Local leaders divided on brothel
By ALLAN McNEILallanm@gladstoneobserver.com.au
LOCAL leaders are split as to whether a legal brothel in Gladstone is good or bad for the region.
Their comments come amid tonight's opening of Whispers In Paradise, the region's first brothel.
Member for Gladstone Liz Cunningham has been one of the strongest opponents to legal brothels in Gladstone.
"I've never been in favour of brothels in the past and I am still against them,'' Ms Cunningham said.
Ms Cunningham said she would continue to table her opposition to brothels in parliament.
Despite Gladstone's first legal brothel gaining state approval, Ms Cunningham said she felt they had no place in Gladstone.
'I am totally opposed to brothels and I believe there is nothing redeeming about them,' Ms Cunningham said.
In the past Ms Cunningham said that while she was aware individual prostitutes were working in Gladstone, she believed a commercial brothel would bring the industry into the public arena.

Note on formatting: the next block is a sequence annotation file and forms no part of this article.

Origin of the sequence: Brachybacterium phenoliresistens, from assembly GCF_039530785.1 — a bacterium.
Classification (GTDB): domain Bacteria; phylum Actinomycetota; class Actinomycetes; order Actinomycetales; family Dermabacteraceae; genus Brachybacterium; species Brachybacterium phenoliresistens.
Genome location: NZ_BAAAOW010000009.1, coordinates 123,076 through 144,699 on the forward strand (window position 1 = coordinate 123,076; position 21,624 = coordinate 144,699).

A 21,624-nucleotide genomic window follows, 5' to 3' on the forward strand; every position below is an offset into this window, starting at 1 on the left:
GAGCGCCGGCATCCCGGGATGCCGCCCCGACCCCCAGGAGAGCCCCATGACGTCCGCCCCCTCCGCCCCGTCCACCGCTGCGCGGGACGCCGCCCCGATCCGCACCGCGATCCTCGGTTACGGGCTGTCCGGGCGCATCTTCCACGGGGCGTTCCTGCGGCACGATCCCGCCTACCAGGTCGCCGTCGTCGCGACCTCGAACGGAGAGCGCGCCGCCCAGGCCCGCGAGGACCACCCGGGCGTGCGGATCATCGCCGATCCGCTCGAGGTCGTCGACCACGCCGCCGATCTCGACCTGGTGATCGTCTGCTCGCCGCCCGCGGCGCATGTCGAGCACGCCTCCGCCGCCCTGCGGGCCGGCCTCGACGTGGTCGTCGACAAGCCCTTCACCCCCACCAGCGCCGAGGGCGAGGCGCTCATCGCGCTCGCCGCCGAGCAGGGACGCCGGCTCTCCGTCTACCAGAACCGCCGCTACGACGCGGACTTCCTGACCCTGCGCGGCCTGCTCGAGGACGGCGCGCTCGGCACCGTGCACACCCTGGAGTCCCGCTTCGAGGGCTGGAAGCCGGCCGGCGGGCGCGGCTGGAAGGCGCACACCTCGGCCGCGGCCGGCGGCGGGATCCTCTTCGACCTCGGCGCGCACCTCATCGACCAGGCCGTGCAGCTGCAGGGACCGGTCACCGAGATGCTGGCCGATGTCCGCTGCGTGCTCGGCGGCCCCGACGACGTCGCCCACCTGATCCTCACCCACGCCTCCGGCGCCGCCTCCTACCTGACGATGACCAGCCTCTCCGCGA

'We should be reinforcing to young men especially the need to value and respect women,' Ms Cunningham has said in the past.
On the other hand Gladstone mayor Peter Corones has been noncommittal on the subject, stating that Council had little jurisdiction in relation to the brothel's approval.
'We can only judge it in relation to building approvals, not morality issues,' Cr Corones said.
Mr Corones said while the brothel would no doubt attract some negativity, it was still a business.
'The fact is it is a business like any other recognised by the state,' Cr Corones said.
Cr Corones said Gladstone's high level of industry and port facilities meant there would possibly be those in the city who would use the facility.
Under state legislation, dedicated industrial areas can be used for the establishment of a brothel, providing it is not close to homes, churches or schools.
Once it gains state approval it is then a matter for the Prostitution Licensing Authority (PLA) to decide on and regulate.